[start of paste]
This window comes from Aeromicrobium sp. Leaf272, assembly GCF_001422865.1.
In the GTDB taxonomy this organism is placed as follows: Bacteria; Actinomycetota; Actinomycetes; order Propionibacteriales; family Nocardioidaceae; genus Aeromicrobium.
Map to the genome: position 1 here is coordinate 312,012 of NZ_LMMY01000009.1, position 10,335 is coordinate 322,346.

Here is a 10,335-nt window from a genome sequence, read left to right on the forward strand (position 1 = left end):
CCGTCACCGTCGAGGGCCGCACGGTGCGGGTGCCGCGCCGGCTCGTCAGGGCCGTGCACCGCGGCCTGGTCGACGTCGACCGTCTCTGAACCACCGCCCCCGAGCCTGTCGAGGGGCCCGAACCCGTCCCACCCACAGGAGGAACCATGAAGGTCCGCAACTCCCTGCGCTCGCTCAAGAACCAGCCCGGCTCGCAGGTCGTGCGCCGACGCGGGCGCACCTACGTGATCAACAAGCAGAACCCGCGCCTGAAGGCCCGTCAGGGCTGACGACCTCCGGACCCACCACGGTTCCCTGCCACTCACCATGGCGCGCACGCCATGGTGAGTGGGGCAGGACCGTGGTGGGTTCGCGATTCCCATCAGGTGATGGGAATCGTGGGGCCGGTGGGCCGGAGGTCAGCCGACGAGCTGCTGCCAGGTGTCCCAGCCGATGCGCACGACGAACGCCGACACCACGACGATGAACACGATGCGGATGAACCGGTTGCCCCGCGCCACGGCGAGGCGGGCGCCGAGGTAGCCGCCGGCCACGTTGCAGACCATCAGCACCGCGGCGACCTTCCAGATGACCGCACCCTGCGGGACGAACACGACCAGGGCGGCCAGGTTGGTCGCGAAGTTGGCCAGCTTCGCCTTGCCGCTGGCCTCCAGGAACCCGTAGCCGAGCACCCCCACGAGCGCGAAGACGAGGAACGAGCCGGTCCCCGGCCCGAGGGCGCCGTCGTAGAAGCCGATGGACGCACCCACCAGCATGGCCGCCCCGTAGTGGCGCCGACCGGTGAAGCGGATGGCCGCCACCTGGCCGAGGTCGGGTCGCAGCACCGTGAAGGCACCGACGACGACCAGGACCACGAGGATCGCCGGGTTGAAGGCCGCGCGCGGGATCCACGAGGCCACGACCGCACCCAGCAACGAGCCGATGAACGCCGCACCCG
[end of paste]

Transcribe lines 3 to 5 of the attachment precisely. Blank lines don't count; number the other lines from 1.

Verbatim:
Map to the genome: position 1 here is coordinate 312,012 of NZ_LMMY01000009.1, position 10,335 is coordinate 322,346.

Here is a 10,335-nt window from a genome sequence, read left to right on the forward strand (position 1 = left end):
CCGTCACCGTCGAGGGCCGCACGGTGCGGGTGCCGCGCCGGCTCGTCAGGGCCGTGCACCGCGGCCTGGTCGACGTCGACCGTCTCTGAACCACCGCCCCCGAGCCTGTCGAGGGGCCCGAACCCGTCCCACCCACAGGAGGAACCATGAAGGTCCGCAACTCCCTGCGCTCGCTCAAGAACCAGCCCGGCTCGCAGGTCGTGCGCCGACGCGGGCGCACCTACGTGATCAACAAGCAGAACCCGCGCCTGAAGGCCCGTCAGGGCTGACGACCTCCGGACCCACCACGGTTCCCTGCCACTCACCATGGCGCGCACGCCATGGTGAGTGGGGCAGGACCGTGGTGGGTTCGCGATTCCCATCAGGTGATGGGAATCGTGGGGCCGGTGGGCCGGAGGTCAGCCGACGAGCTGCTGCCAGGTGTCCCAGCCGATGCGCACGACGAACGCCGACACCACGACGATGAACACGATGCGGATGAACCGGTTGCCCCGCGCCACGGCGAGGCGGGCGCCGAGGTAGCCGCCGGCCACGTTGCAGACCATCAGCACCGCGGCGACCTTCCAGATGACCGCACCCTGCGGGACGAACACGACCAGGGCGGCCAGGTTGGTCGCGAAGTTGGCCAGCTTCGCCTTGCCGCTGGCCTCCAGGAACCCGTAGCCGAGCACCCCCACGAGCGCGAAGACGAGGAACGAGCCGGTCCCCGGCCCGAGGGCGCCGTCGTAGAAGCCGATGGACGCACCCACCAGCATGGCCGCCCCGTAGTGGCGCCGACCGGTGAAGCGGATGGCCGCCACCTGGCCGAGGTCGGGTCGCAGCACCGTGAAGGCACCGACGACGACCAGGACCACGAGGATCGCCGGGTTGAAGGCCGCGCGCGGGATCCACGAGGCCACGACCGCACCCAGCAACGAGCCGATGAACGCCGCACCCG